During this chase to surpass this record, Tepedino recalled, “Everyone was wondering when Aaron was going to hit enough home runs — except Aaron. As a power hitter, he was fully confident that he would eventually catch Ruth.”
The game resumed with Aaron staying in the game for one more at bat, but he was physically and mentally exhausted from this daunting experience, and Tepedino replaced him in the lineup.
It was a wonderful night for baseball, but there were many concerns over the personal safety of Aaron. Even in 1974, 20 years after the Brown vs. Board of Education ruling that ended the “separate but equal” conditions within public schools, poor conditions for Black Americans were still present. Tepedino remembered that these ballplayers had to face difficult segregation conditions within hotels, restaurants and traveling accommodations.
Long after President Harry Truman (D) desegregated the armed forces, Jackie Robinson broke the baseball color barrier and President Lyndon Johnson (D) signed the Civil Rights Act of 1964 and the Voting Rights Act of 1965, African Americans were still battling for equality. During his own career, Tepedino met Robinson and as he played for the Yankees, he was trained by Olympic hero Jesse Owens. Tepedino looked back “in awe” of these athletes that accepted an immense responsibility to fight for an entire race of people in America.
In 1948, a younger Aaron cut class in Mobile, Alabama, to see Robinson speak at a local drugstore. After seeing this extraordinary player and activist speak, Aaron was determined to be a professional ballplayer who later faced similar hatred problems that Robinson had to endure with the Brooklyn Dodgers.
At an early age, Aaron was continually warned by his parents to stay clear of the Ku Klux Klan that marched near his home and widely displayed burning crosses. In 1952, Aaron signed his first professional contract with The Negro Leagues team of the Indianapolis Clowns, where early scouts determined that he was an “all-around hitter.”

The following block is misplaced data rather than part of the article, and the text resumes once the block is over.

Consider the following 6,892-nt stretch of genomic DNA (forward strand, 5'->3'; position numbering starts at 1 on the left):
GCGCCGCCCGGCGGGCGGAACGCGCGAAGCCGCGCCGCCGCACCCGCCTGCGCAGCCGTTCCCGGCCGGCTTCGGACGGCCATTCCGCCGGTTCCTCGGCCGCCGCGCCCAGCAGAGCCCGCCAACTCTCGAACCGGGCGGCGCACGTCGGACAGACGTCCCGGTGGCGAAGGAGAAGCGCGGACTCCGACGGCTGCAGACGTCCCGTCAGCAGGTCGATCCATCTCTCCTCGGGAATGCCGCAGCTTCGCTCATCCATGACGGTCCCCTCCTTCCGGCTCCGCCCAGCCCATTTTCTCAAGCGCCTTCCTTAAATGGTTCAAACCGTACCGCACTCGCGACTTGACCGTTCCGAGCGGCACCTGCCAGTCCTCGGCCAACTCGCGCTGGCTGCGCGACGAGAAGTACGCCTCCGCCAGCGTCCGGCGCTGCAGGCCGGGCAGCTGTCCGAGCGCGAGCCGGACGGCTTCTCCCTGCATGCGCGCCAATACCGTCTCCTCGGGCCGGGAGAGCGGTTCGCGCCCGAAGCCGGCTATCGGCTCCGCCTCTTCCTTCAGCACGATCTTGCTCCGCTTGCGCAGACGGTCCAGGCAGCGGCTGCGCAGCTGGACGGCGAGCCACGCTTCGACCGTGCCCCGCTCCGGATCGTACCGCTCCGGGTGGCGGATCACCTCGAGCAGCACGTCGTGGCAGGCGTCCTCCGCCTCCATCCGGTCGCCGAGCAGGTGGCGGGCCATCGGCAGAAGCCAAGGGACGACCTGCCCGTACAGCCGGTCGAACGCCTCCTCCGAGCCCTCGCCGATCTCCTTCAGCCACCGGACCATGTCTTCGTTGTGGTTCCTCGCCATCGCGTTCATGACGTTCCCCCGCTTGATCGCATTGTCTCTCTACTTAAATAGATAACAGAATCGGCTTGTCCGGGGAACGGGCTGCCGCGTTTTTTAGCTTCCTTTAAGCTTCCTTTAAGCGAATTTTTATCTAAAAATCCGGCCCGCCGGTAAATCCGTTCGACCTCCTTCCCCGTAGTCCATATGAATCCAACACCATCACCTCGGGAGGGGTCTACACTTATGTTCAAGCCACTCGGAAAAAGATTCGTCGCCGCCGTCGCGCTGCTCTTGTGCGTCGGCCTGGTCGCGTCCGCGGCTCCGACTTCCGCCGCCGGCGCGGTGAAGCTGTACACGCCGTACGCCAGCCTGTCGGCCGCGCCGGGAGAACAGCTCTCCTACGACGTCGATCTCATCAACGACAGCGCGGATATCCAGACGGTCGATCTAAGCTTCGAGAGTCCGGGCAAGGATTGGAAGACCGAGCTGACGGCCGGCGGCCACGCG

Tepedino identified the racial complexities of this time, noting that “the Black ballplayer in the South still had limited rights, compared to when we played games in Chicago, where you would see leaders like Jesse Jackson visit our teammates in the locker room.”
For Aaron, it was an amazing chase to overcome Ruth’s record, but at a dangerous personal cost. Starting in 1973, the Atlanta Braves had a security presence for him during home and road games. Eventually the Federal Bureau of Investigation sent agents on the field to protect him from the numerous death threats that he received.
Every day, Aaron read hate mail that threatened the kidnapping of his children if he attempted to break Ruth’s record. Aaron later stated on CNN, “I’ve always felt like once I put the uniform on and once I got out onto the playing field, I could separate the two from, say, an evil letter I got the day before or event 20 minutes before. God gave me the separation, gave me the ability to separate the two of them.”